“Steve uses the sound of the strings in the quartet to beautiful effect while honoring the original compositions,” said cellist Daniel McDonough of the Jupiter String Quartet.
Davis said it is especially meaningful for her to perform Taylor’s arrangements because she was able to work with him and to have music written specifically for her.
“While I know numerous arrangements of this repertoire, the Taylor arrangements have subtle surprises that keep me present, accountable and in the moment. He clearly studied the arrangements I gave him, yet he created something uniquely his,” Davis said.
String playing is part of the legacy of African American music, and performing with the Jupiter String Quartet is a rich experience, she said.
The School of Music will hold an anniversary reception in the KCPA lobby after the Saturday evening performances.
McBride will perform his work “The Movement Revisited – A Musical Tribute to Four Icons” Sunday at 7:30 p.m. at KCPA as the culminating New Awakenings concert series performance. Barrington Coleman, a professor of vocal jazz studies in the School of Music and the director of the Varsity Men’s Glee Club, initiated the New Awakenings concert series to reflect on the effects of the pandemic and the movement for racial justice in the last few years, and to offer hope and healing.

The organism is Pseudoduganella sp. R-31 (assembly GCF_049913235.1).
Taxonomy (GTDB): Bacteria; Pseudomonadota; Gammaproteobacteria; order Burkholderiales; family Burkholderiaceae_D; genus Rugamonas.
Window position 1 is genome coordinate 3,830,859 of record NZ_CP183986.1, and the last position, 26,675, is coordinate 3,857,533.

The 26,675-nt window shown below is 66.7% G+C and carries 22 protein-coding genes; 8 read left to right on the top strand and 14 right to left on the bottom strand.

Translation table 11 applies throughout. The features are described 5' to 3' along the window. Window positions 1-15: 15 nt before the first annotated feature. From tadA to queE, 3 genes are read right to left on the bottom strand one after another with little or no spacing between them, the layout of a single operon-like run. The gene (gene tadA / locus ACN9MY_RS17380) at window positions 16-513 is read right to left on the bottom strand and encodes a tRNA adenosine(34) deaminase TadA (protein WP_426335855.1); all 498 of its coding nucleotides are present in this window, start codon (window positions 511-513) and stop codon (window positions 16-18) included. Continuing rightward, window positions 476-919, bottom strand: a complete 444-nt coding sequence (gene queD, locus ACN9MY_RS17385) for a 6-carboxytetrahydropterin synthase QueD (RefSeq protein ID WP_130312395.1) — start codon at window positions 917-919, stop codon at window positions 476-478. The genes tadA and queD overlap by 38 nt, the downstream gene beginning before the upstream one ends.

“The Movement Revisited” – a 70-minute jazz-influenced composition – pays tribute to civil rights icons Martin Luther King Jr., Rosa Parks, Malcolm X and Muhammed Ali through words and music. McBride will perform with some of his band members and the School of Music’s Concert Jazz Band, led by jazz performance chair Chip McNeill. Vocal performers include a chorus of singers from campus and community choirs, as well as guest artists.
Also on Sunday, a special concert by the Illinois Wind Symphony and Wind Orchestra at 3 p.m. will be followed by a reception in the KCPA lobby for conductors Steve Peterson and Beth Peterson, who are retiring from the music faculty.
A full schedule of performances is available online.